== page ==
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Today Vera Lofaro wrote a comment that points up a dilemma in our democracy:

I feel this election is a clear choice of who runs our country, the people or the corporations.
Right now it looks like the corporations have the edge, since they have all the money, we have to counter that with the bodies and the votes, now more than ever before....It was not simply because the Tea party was more motivated, or too many of us stayed home and didn't participate, plain and simple we were outspent, tell me how did such a good man like Russ Fiengold get defeated.  We saw a preview of it in Wisconson just recently, and unless we do something about it, we will see it again this Novemember.
I think this comment puts the finger on something that many of us have been feeling: the game is rigged.  As it turns out, that feeling is justified.  We have not had fair elections in this country for some time now.  And this is not some kind of conspiracy theory, there is real evidence of the problem, which goes by the name of "red shift".

(Continued below the orange squiggle)

"Red shift" refers to the systematic biasing of election counts toward conservative, Republican candidates.  If we look at the actual statistics, it is shocking:

One of my favorite mathematicians is Richard Charnin, who on his website, using readily available public information, calculates the odds of the so-called ‘red shift” occurring from the 1988 to 2008 presidential elections. The red shift refers to the overwhelming pick up of votes by the Republican Party in recorded votes over what actual voters report to exit pollsters.

In Charnin’s analysis of exit poll data, we can say with a 95% confidence level – that means in 95 out of 100 elections – that the exit polls will fall within an statistically predictable margin of error. Charnin looked at 300 presidential state exit polls from 1988 to 2008, 15 elections would be expected to fall outside the margin of error. Shockingly, 137 of the 300 presidential exit polls fell outside the margin of error.

What is the probability of this happening? “One in one million trillion trillion trlllion trillion trillion trillion,” said Charnin....132 of the elections fell outside the margin in favor of the GOP. We would expect eight.

-Bob Fitzrakis in The Free Press, 6/13/12

Now I should explain something about exit polls in the U.S.  In recent years, the practice of the consortium of news organizations that run the exit polls of presidential elections has been to "adjust" the exit polls to match the final official count.  It is assumed that the official count is accurate and that the raw data of the initial exit polls, if different, must be inaccurate. (Charnin, in the quote above, is comparing unadjusted exit poll data to the official counts.)

In this respect, U.S. elections are different from elections held in the rest of the world, where properly done exit polls are the chief means of finding electoral fraud--if the official count departs from the exit poll by a sigificant degree, that is evidence of vote rigging.  As Bob Fitzrakis relates:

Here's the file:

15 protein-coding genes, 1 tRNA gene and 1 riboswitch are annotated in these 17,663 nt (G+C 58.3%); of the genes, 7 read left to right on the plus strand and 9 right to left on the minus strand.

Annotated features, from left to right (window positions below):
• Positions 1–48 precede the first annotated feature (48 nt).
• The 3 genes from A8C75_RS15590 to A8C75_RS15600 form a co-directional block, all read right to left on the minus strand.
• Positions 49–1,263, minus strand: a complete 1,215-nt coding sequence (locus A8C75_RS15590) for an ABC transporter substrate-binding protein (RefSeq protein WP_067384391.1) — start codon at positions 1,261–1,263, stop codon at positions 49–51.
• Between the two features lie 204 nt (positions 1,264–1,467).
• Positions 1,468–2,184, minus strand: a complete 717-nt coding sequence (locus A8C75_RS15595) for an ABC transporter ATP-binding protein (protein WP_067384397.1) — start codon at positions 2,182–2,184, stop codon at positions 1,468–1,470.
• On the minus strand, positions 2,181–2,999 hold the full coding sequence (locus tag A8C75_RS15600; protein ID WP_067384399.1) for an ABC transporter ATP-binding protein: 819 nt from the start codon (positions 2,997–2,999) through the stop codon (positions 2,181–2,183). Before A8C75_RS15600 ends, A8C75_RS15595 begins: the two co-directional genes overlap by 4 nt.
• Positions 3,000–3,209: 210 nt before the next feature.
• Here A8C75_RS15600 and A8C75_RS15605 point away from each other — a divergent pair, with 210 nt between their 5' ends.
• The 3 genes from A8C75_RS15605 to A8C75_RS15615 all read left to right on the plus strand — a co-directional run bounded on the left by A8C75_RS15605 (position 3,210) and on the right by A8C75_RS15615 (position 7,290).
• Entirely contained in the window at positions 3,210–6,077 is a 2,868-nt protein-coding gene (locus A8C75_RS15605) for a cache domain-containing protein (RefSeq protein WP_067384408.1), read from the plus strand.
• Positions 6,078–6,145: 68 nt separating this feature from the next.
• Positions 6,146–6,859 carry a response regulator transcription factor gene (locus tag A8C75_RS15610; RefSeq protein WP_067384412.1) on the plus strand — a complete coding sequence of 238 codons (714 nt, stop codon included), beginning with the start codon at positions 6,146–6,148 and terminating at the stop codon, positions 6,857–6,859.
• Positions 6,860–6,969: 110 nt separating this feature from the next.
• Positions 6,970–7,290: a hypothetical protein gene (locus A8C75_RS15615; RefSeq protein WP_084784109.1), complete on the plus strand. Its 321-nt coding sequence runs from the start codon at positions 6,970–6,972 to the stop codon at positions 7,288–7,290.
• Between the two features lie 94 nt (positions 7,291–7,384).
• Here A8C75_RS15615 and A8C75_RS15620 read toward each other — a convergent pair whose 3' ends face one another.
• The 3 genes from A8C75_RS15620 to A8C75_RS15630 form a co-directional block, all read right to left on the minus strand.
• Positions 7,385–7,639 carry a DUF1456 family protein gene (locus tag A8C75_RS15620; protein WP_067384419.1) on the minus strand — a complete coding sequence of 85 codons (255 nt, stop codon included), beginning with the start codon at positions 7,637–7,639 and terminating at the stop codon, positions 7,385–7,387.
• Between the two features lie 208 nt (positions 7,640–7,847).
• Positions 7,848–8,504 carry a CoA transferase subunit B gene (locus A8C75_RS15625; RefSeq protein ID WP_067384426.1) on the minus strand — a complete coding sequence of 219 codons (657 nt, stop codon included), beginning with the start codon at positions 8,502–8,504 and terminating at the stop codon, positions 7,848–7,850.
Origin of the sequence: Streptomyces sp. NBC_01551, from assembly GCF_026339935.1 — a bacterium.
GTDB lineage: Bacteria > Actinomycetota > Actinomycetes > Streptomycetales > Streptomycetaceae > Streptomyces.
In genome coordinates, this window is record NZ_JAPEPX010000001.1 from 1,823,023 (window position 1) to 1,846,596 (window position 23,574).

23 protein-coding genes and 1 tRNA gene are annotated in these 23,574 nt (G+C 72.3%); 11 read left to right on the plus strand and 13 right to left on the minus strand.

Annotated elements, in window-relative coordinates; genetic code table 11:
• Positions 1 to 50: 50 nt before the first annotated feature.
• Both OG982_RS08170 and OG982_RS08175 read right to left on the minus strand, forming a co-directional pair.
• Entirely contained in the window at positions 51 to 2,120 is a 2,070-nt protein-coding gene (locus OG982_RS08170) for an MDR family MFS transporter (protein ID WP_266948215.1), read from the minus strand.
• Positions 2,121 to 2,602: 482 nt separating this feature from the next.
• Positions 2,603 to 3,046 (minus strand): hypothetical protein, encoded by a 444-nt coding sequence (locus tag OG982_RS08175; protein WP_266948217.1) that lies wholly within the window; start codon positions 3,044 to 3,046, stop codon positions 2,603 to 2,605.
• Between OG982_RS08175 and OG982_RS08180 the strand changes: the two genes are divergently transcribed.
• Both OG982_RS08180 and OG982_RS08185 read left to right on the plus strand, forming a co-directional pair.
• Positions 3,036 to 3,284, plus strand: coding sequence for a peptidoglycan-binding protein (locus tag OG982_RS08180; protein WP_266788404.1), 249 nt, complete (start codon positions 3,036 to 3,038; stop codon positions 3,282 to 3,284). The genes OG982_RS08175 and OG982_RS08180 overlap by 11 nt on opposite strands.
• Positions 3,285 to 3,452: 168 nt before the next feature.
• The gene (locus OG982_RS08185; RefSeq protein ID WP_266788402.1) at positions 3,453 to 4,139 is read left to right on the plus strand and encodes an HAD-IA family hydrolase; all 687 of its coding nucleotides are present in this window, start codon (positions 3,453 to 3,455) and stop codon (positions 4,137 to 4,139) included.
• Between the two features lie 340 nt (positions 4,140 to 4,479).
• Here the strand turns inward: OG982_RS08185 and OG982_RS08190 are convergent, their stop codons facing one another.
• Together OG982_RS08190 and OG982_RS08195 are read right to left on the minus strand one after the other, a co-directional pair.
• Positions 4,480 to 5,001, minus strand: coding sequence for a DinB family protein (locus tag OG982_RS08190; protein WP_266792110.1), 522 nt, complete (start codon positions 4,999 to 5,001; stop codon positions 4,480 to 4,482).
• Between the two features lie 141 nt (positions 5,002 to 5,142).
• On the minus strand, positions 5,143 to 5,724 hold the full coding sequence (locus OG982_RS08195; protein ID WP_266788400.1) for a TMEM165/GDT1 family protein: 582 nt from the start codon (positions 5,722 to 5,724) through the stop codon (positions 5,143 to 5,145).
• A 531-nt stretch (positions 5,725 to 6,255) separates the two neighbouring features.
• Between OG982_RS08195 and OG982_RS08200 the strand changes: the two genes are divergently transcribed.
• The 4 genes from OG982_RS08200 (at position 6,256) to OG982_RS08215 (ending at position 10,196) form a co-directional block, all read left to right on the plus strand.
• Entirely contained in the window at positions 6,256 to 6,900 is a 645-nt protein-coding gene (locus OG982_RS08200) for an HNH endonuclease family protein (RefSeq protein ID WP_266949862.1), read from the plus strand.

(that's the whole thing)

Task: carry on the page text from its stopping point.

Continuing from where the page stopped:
Here’s where U.S. elections become laughable. A couple of private companies count our votes with secret proprietary hardware and software, the most
notable being ES&S [Election Systems and Software]. Every standard of election transparency is routinely violated in the U.S. electronic version of faith-based voting. How the corporate-dominated media deals with the issue is by “adjusting the exit polls.” They simply assume the recorded vote on easily hacked and programmed private machines are correct and that the international gold standard for detecting election fraud – exit polls – must be wrong.
The other private company that counts our votes is Dominion Voting Systems. (Their name has nothing to do with religion, by the way, but reflects the Canadian origins of the company.)  To quote Wikipedia:
In August 2010, Dominion reported that it has contracts to provide electronic voting systems to 600 jurisdictions in some 22 states of the United States, and has deployed 80,000 Dominion ImageCast Precinct Optical Scan Tabulators around the world.
ES&S is bigger--the U.S. Justice department required them to sell part of their operations to Dominion Voting Systems on anti-trust grounds.

Is it wise to entrust the counting of our election votes to, essentially, two private companies, that do so with proprietary hardware and software?  The question answers itself--the potential for corruption is obvious.  And the motivation for corruption is also obvious, as the stakes of elections can be very high--just look at the recent recall election in Wisconsin.  Corporate interests intervened on the side of Governor Walker to the tune of millions of dollars, outspending the opposition by more than 20 to 1.  You can be sure that Walker's backers really, really cared about the outcome of the recall election--they put their money where their mouth was, as the saying goes.  

Was there also vote rigging in Wisconsin?  Well, pre-election polls showed the recall election as "too close to call", but the official results had Walker winning by seven percent.  To quote Bob Fitzrakis again:

In any other election, the U.S. State Department would condemn the use of these highly riggable machines based on the discrepancy in the exit polls. It’s predictable what would happen if the former anti-U.S. KGB agent in some former Soviet Central Asian republic picked up an unexplained 5% of the votes at odds with the exit polls. A new election would be called for, as it was in the Ukraine in 2004.